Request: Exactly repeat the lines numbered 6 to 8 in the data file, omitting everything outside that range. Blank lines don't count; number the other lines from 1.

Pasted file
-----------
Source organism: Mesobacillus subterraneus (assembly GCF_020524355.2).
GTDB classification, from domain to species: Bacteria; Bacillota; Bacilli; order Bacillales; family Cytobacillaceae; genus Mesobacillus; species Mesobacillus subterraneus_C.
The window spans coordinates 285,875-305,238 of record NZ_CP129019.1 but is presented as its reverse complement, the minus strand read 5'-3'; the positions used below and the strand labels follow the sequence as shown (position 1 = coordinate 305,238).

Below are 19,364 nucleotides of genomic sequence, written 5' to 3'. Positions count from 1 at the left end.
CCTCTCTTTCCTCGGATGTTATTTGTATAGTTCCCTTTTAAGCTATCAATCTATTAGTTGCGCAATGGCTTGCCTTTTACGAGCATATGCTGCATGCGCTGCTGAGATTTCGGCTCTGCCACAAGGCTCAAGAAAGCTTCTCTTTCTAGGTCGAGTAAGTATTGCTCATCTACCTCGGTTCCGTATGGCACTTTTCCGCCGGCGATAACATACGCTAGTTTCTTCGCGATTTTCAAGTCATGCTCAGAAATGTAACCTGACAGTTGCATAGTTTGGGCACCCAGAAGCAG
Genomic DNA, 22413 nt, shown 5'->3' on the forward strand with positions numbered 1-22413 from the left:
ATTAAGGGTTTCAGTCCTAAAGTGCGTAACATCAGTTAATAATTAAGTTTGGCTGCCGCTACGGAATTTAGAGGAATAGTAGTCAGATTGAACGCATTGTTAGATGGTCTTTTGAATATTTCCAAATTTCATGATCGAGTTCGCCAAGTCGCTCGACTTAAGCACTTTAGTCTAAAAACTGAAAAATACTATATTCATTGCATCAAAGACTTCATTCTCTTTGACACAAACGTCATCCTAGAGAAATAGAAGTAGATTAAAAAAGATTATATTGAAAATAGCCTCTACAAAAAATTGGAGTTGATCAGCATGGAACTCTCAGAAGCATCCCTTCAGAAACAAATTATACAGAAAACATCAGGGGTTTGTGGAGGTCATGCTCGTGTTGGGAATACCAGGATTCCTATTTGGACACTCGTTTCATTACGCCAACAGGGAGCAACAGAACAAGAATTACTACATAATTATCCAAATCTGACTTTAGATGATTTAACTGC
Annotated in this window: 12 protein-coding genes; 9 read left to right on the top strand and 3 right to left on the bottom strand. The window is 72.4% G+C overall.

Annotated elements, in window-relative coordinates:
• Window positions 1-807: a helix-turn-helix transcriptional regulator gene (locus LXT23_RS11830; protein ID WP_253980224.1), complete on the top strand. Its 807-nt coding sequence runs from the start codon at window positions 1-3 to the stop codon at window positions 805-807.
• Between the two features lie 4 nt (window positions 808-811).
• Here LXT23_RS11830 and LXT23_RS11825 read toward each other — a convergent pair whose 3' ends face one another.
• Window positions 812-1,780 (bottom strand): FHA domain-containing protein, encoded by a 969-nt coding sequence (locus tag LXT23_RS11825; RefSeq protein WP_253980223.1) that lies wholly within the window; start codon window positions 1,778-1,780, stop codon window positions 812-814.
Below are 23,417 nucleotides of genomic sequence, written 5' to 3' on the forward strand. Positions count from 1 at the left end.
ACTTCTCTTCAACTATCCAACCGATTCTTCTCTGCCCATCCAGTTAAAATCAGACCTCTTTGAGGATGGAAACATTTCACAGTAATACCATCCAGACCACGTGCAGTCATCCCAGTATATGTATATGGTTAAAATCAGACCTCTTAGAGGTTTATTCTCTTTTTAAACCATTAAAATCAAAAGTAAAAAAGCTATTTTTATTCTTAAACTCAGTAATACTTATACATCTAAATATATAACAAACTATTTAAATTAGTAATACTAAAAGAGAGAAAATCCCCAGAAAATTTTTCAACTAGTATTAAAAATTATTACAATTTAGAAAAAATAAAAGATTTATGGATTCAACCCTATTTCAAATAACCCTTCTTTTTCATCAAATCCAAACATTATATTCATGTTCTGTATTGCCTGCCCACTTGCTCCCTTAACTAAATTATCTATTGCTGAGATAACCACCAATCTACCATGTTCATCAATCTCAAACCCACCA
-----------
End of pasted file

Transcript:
Genomic DNA, 22413 nt, shown 5'->3' on the forward strand with positions numbered 1-22413 from the left:
ATTAAGGGTTTCAGTCCTAAAGTGCGTAACATCAGTTAATAATTAAGTTTGGCTGCCGCTACGGAATTTAGAGGAATAGTAGTCAGATTGAACGCATTGTTAGATGGTCTTTTGAATATTTCCAAATTTCATGATCGAGTTCGCCAAGTCGCTCGACTTAAGCACTTTAGTCTAAAAACTGAAAAATACTATATTCATTGCATCAAAGACTTCATTCTCTTTGACACAAACGTCATCCTAGAGAAATAGAAGTAGATTAAAAAAGATTATATTGAAAATAGCCTCTACAAAAAATTGGAGTTGATCAGCATGGAACTCTCAGAAGCATCCCTTCAGAAACAAATTATACAGAAAACATCAGGGGTTTGTGGAGGTCATGCTCGTGTTGGGAATACCAGGATTCCTATTTGGACACTCGTTTCATTACGCCAACAGGGAGCAACAGAACAAGAATTACTACATAATTATCCAAATCTGACTTTAGATGATTTAACTGC
Annotated in this window: 12 protein-coding genes; 9 read left to right on the top strand and 3 right to left on the bottom strand. The window is 72.4% G+C overall.